Copyright © 2009, Glenn Story
I can’t tell you the exact date, for it was many years ago–in the early 70s. I can, however, tell you the exact location: the Masonic Auditorium in San Francisco, A large hall, holding over 3,000 seats, and boasting that no seat is more than 21 rows from the stage. The man I came to hear was Werner Erhard, the founder of an organization known as “est”. I didn’t know who he was at the time. I didn’t know that he was controversial for making large sums of money from selling the “est training”. I didn’t know that he was feared by some as a demagogue or, worse, a cult leader. (This was the time of Jim Jones and Sun Myung Moon.) I also didn’t know that he was greatly loved by his followers, the “graduates” of the est training. I didn’t know that these graduates were sometimes referred to as “estholes” for their persistent, persuasive, relentless attempts to convince their friends to also take the est training. No, I knew none of those things then. All I knew was that I had been invited to attend the meeting by a friend (who had not been overbearing).
I found Erhard to be an engaging and powerful speaker. He spoke of many things, but they all focused on the point of the evening: to convince the members of the audience to take the est training. I later heard a description of the est training as a mixture of “the profound, the obvious, and the absurd..” Erhard’s talk that night contained a similar mixture. Yet there was enough of the profound that I was intrigued Nonetheless it was only several years later (and with encouragement from another friend) that I took the est training. It changed my life.
Now we fast-forward to 2007. Once again I find myself in the Masonic Auditorium. And once again I am here to listen to someone advocating a kind of training that will transform my life. The leader is intriguingly similar to Erhard: He is Sri Sri Ravi Shankar. He supposedly added the “Sri Sri” himself to distinguish himself from the musician of the same name. “Sri” means “lord” in the religious (not aristocratic) sense. So giving yourself that title seems a little presumptuous to me. Shankar (whose follower simply call him “Guru-ji”) is the founder of “The Art of Living.”
Like est, the Art of Living has a charismatic leader. It also has an enthusiastic set of followers who idolize their leader. And it has a set of detractors, one of whom called it “warmed-over yoga”. But if it is warmed over, much of the overt religious content has been boiled away, leaving a set of breathing exercises and meditation techniques.
I have heard no one call it a “cult” partly because this is a different time, and cults are less in the news. Partly because the adherents are less intense in their recruiting efforts.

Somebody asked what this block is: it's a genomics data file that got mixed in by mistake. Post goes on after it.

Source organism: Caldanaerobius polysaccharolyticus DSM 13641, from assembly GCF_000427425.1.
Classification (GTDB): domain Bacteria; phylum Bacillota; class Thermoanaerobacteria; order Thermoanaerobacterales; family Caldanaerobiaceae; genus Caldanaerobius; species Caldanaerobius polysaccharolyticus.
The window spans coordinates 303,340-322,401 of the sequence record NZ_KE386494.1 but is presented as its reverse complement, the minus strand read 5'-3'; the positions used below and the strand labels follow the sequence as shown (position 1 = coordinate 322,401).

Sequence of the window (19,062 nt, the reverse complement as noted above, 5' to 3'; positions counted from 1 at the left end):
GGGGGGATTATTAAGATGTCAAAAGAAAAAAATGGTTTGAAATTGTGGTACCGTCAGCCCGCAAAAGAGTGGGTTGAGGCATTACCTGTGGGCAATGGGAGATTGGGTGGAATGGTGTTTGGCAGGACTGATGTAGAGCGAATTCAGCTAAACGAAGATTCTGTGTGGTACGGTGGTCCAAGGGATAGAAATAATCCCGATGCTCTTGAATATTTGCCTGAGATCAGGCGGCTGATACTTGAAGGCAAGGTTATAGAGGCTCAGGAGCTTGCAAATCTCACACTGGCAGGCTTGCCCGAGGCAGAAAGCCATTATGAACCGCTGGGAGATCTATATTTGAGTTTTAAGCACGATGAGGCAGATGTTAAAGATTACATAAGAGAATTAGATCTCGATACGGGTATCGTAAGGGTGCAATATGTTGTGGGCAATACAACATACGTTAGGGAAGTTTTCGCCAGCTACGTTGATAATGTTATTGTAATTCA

One major difference between the Art of Living and est is that the former originated in India (I saw posters for the Art of Living plastered everywhere in Bangalore when I was there.) whereas est originated in California. Still, the est training was offered in India; and the Art of Living has courses here in California.
If one follows each organizations’ roots, one finds an intriguing connection.
Although Erhard always denied it, it seems obvious to me that est originated in part from Scientology, and Scientology’s founder, L. Ron Hubbard, has acknowledged in some measure being influenced by Buddhism. Erhard himself also sometimes quotes Zen koans. Buddhism, in turn traces its origins to Hinduism, the great and ancient religion of India.
Shankar was a disciple of the Maharishi Mahesh Yogi, the founder Transcendental Meditation. TM derives from mantric meditation which also traces its roots to Hinduism.
All four: est, Scientology, Art of Living and Transcendental Meditation, share these things in common: They all have charismatic leaders. They all promise to transform the quality of your life. And they all charge significant amounts of money to do so. And they all trace their origins to Hinduism. (Some might say “stole their ideas from Hinduism.”)
But Hinduism doesn’t charge money to receive it’s benefits. Most religions don’t. (There actually is no organization called “Hinduism” anyway so who would do the charging?) None of the four organizations I’ve mentioned with the significant exception of Scientology, claims to be a religion. Yet they all have a kind of religious quality to them.
This charging of money for enlightenment seems wrong to many. The Truths of religion, they argue, should be free to all. I find some credence in this view, yet I can’t justify it on any logical basis. Universities, after all, charge money for imparting their learning.
When I began this writing I meant to highlight the similarities between est and its founder on the one hand and Art of Living and its founder on the other. It didn’t occur to me until I was well into writing it that there was a common (if nebulous) ancestor.
Perhaps to gain the wisdom these organizations offer, without paying their fee, we would just study Hinduism. But I don’t think so. That would be like studying Judaism as a way of understanding Christianity. Or to use a non-religious analog, it would be like studying Latin in order to understand English. It might help, but it’s not sufficient.
Since I’ve been invited (repeatedly) to take the Art of Living the question I have to answer is do I want to be “transformed” (again) by yet another charismatic leader? I was frankly less impressed with Shankar on first meeting than I had been with Erhard. And anyway, one transformation per life is enough, isn’t it?